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Victim-blaming anti-drinking posters in the UK get edited

The United Kingdom’s National Health Service is facing a backlash for posters from an anti-drinking campaign called “Know Your Limits” that ran several years ago and still pepper college and hospital walls. A petition calling the posters “a blatant and appalling case of victim-blaming, putting the onus on the victim rather than the perpetrator” has gotten over 100,000 signatures. But since NHS insists there’s nothing they can do since the campaign is over, I’m liking this more direct approach taken by British blogger @neverjessie even more.

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The NHS posters are similar to those awful ads put out by The Pennsylvania Liquor Control Board a few years ago. As Jos wrote then, “Getting drunk can be a bad idea for a whole host of reasons and that is a conversation to have. But the one that says getting drunk makes other people a danger to you? Not so much.” Maybe NHS can redeem themselves by launching a new campaign that tackles rape culture. We’ve seen more than a few great campaigns that do that in recent years, so they have some models to work from.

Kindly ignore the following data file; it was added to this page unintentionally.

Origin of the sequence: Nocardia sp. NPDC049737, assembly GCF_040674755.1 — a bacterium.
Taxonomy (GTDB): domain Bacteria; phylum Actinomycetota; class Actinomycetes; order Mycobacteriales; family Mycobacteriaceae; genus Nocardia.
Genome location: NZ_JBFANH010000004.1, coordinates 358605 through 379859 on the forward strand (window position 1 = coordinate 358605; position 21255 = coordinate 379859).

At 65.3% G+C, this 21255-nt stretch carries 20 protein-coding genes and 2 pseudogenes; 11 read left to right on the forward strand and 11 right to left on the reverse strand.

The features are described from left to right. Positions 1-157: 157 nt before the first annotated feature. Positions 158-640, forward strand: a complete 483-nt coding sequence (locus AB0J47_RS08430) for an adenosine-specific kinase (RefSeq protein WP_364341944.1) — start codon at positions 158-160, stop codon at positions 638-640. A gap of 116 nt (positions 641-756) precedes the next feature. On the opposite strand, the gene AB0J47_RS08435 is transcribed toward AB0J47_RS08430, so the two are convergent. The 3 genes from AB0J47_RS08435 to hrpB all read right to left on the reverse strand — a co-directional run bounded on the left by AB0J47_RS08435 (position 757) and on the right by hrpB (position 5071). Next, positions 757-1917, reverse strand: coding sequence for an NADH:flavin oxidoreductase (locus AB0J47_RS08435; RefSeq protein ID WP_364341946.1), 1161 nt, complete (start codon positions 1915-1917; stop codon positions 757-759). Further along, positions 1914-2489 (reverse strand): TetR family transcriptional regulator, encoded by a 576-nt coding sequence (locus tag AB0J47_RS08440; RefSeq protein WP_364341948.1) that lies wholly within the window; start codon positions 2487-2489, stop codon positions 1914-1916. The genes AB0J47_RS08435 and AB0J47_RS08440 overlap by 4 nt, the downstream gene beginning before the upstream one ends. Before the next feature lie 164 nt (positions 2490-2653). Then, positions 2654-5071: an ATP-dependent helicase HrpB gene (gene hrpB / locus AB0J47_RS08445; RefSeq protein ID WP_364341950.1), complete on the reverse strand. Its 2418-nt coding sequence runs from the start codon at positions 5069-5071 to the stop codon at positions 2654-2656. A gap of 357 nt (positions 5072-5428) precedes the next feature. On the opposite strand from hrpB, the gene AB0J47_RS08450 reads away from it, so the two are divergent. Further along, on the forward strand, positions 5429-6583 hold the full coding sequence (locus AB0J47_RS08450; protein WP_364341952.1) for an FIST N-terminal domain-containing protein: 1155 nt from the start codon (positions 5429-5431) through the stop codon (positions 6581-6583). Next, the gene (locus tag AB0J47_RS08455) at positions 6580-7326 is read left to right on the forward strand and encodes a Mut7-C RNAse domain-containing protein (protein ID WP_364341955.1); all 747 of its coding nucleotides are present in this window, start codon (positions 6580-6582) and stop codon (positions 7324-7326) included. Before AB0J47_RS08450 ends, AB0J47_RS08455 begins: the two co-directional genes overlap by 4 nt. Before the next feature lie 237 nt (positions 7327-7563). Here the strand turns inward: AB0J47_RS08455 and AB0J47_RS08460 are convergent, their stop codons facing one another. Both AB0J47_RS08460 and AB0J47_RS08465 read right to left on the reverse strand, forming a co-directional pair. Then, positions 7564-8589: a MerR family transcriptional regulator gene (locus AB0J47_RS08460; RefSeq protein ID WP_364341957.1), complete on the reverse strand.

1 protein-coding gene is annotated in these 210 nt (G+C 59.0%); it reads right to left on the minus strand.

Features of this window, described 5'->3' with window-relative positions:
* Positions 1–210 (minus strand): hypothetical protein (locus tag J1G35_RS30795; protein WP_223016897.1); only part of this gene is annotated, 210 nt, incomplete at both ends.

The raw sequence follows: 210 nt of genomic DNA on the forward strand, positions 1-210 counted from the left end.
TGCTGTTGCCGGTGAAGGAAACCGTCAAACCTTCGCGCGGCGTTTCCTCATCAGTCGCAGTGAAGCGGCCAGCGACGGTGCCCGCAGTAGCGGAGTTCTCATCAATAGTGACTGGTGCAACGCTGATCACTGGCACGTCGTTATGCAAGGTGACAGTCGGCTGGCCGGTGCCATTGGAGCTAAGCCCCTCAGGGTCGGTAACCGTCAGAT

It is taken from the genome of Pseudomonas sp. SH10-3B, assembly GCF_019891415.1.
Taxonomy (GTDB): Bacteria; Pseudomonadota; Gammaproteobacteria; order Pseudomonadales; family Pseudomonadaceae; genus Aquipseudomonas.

(h/t Vox)

Maya DusenberyMaya Dusenbery is an Executive Director of Feministing.

New Orleans, LA

Maya Dusenbery is an Executive Director in charge of Editorial at Feministing. Maya has previously worked at NARAL Pro-Choice New York and the National Institute for Reproductive Health and was a fellow at Mother Jones magazine. She graduated with a B.A. from Carleton College in 2008. A Minnesota native, she currently lives, writes, edits, and bakes bread in Atlanta, Georgia.

Maya Dusenbery is an Executive Director of Feministing in charge of Editorial.

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